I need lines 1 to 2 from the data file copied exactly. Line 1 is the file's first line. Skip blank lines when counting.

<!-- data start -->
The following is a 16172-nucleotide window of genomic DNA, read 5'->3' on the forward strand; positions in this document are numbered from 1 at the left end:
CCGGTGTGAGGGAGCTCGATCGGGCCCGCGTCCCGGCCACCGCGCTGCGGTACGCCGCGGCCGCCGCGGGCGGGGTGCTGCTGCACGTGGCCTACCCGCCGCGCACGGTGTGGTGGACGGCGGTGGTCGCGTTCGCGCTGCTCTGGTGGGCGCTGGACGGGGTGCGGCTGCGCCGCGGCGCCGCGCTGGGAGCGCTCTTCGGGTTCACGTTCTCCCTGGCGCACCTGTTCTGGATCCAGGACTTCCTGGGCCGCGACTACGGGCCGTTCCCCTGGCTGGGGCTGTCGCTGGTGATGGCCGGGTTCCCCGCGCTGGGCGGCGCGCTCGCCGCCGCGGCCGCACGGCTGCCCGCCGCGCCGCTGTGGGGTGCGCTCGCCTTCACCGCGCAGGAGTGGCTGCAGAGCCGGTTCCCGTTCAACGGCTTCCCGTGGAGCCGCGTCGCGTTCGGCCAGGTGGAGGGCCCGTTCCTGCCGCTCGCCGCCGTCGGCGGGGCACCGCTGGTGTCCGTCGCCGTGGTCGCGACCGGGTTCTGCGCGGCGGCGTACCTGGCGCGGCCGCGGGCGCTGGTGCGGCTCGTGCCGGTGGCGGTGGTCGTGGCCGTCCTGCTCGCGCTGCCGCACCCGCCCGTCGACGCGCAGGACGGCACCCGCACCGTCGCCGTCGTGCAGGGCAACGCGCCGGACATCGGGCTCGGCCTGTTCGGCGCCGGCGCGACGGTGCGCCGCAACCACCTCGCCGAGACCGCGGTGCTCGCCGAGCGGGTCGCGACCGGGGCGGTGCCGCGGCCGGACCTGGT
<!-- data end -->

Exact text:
The following is a 16172-nucleotide window of genomic DNA, read 5'->3' on the forward strand; positions in this document are numbered from 1 at the left end:
CCGGTGTGAGGGAGCTCGATCGGGCCCGCGTCCCGGCCACCGCGCTGCGGTACGCCGCGGCCGCCGCGGGCGGGGTGCTGCTGCACGTGGCCTACCCGCCGCGCACGGTGTGGTGGACGGCGGTGGTCGCGTTCGCGCTGCTCTGGTGGGCGCTGGACGGGGTGCGGCTGCGCCGCGGCGCCGCGCTGGGAGCGCTCTTCGGGTTCACGTTCTCCCTGGCGCACCTGTTCTGGATCCAGGACTTCCTGGGCCGCGACTACGGGCCGTTCCCCTGGCTGGGGCTGTCGCTGGTGATGGCCGGGTTCCCCGCGCTGGGCGGCGCGCTCGCCGCCGCGGCCGCACGGCTGCCCGCCGCGCCGCTGTGGGGTGCGCTCGCCTTCACCGCGCAGGAGTGGCTGCAGAGCCGGTTCCCGTTCAACGGCTTCCCGTGGAGCCGCGTCGCGTTCGGCCAGGTGGAGGGCCCGTTCCTGCCGCTCGCCGCCGTCGGCGGGGCACCGCTGGTGTCCGTCGCCGTGGTCGCGACCGGGTTCTGCGCGGCGGCGTACCTGGCGCGGCCGCGGGCGCTGGTGCGGCTCGTGCCGGTGGCGGTGGTCGTGGCCGTCCTGCTCGCGCTGCCGCACCCGCCCGTCGACGCGCAGGACGGCACCCGCACCGTCGCCGTCGTGCAGGGCAACGCGCCGGACATCGGGCTCGGCCTGTTCGGCGCCGGCGCGACGGTGCGCCGCAACCACCTCGCCGAGACCGCGGTGCTCGCCGAGCGGGTCGCGACCGGGGCGGTGCCGCGGCCGGACCTGGT